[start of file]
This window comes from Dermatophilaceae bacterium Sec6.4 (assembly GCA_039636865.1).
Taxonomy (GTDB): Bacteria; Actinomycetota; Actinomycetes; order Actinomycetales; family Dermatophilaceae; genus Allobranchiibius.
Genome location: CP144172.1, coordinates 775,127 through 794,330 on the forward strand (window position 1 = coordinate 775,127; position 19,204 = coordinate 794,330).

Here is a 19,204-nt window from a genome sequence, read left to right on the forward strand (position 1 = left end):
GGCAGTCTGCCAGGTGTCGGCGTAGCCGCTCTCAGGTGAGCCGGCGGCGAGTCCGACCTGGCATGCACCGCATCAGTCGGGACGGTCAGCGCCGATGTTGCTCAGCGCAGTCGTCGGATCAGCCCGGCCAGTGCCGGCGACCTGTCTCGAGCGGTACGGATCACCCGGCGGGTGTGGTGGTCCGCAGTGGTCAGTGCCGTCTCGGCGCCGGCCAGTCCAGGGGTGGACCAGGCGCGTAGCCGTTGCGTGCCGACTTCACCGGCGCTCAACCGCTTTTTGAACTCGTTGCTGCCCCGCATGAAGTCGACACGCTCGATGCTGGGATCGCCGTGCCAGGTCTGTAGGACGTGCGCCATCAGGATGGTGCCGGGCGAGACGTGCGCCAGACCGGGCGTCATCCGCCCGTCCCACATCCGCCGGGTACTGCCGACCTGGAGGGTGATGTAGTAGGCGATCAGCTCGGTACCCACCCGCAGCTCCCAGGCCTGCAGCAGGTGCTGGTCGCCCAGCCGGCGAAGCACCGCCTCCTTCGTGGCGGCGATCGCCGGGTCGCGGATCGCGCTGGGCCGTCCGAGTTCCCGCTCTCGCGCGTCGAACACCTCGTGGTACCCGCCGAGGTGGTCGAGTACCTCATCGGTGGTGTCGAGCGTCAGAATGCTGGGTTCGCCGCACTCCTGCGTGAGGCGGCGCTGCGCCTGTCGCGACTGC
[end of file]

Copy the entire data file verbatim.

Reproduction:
This window comes from Dermatophilaceae bacterium Sec6.4 (assembly GCA_039636865.1).
Taxonomy (GTDB): Bacteria; Actinomycetota; Actinomycetes; order Actinomycetales; family Dermatophilaceae; genus Allobranchiibius.
Genome location: CP144172.1, coordinates 775,127 through 794,330 on the forward strand (window position 1 = coordinate 775,127; position 19,204 = coordinate 794,330).

Here is a 19,204-nt window from a genome sequence, read left to right on the forward strand (position 1 = left end):
GGCAGTCTGCCAGGTGTCGGCGTAGCCGCTCTCAGGTGAGCCGGCGGCGAGTCCGACCTGGCATGCACCGCATCAGTCGGGACGGTCAGCGCCGATGTTGCTCAGCGCAGTCGTCGGATCAGCCCGGCCAGTGCCGGCGACCTGTCTCGAGCGGTACGGATCACCCGGCGGGTGTGGTGGTCCGCAGTGGTCAGTGCCGTCTCGGCGCCGGCCAGTCCAGGGGTGGACCAGGCGCGTAGCCGTTGCGTGCCGACTTCACCGGCGCTCAACCGCTTTTTGAACTCGTTGCTGCCCCGCATGAAGTCGACACGCTCGATGCTGGGATCGCCGTGCCAGGTCTGTAGGACGTGCGCCATCAGGATGGTGCCGGGCGAGACGTGCGCCAGACCGGGCGTCATCCGCCCGTCCCACATCCGCCGGGTACTGCCGACCTGGAGGGTGATGTAGTAGGCGATCAGCTCGGTACCCACCCGCAGCTCCCAGGCCTGCAGCAGGTGCTGGTCGCCCAGCCGGCGAAGCACCGCCTCCTTCGTGGCGGCGATCGCCGGGTCGCGGATCGCGCTGGGCCGTCCGAGTTCCCGCTCTCGCGCGTCGAACACCTCGTGGTACCCGCCGAGGTGGTCGAGTACCTCATCGGTGGTGTCGAGCGTCAGAATGCTGGGTTCGCCGCACTCCTGCGTGAGGCGGCGCTGCGCCTGTCGCGACTGC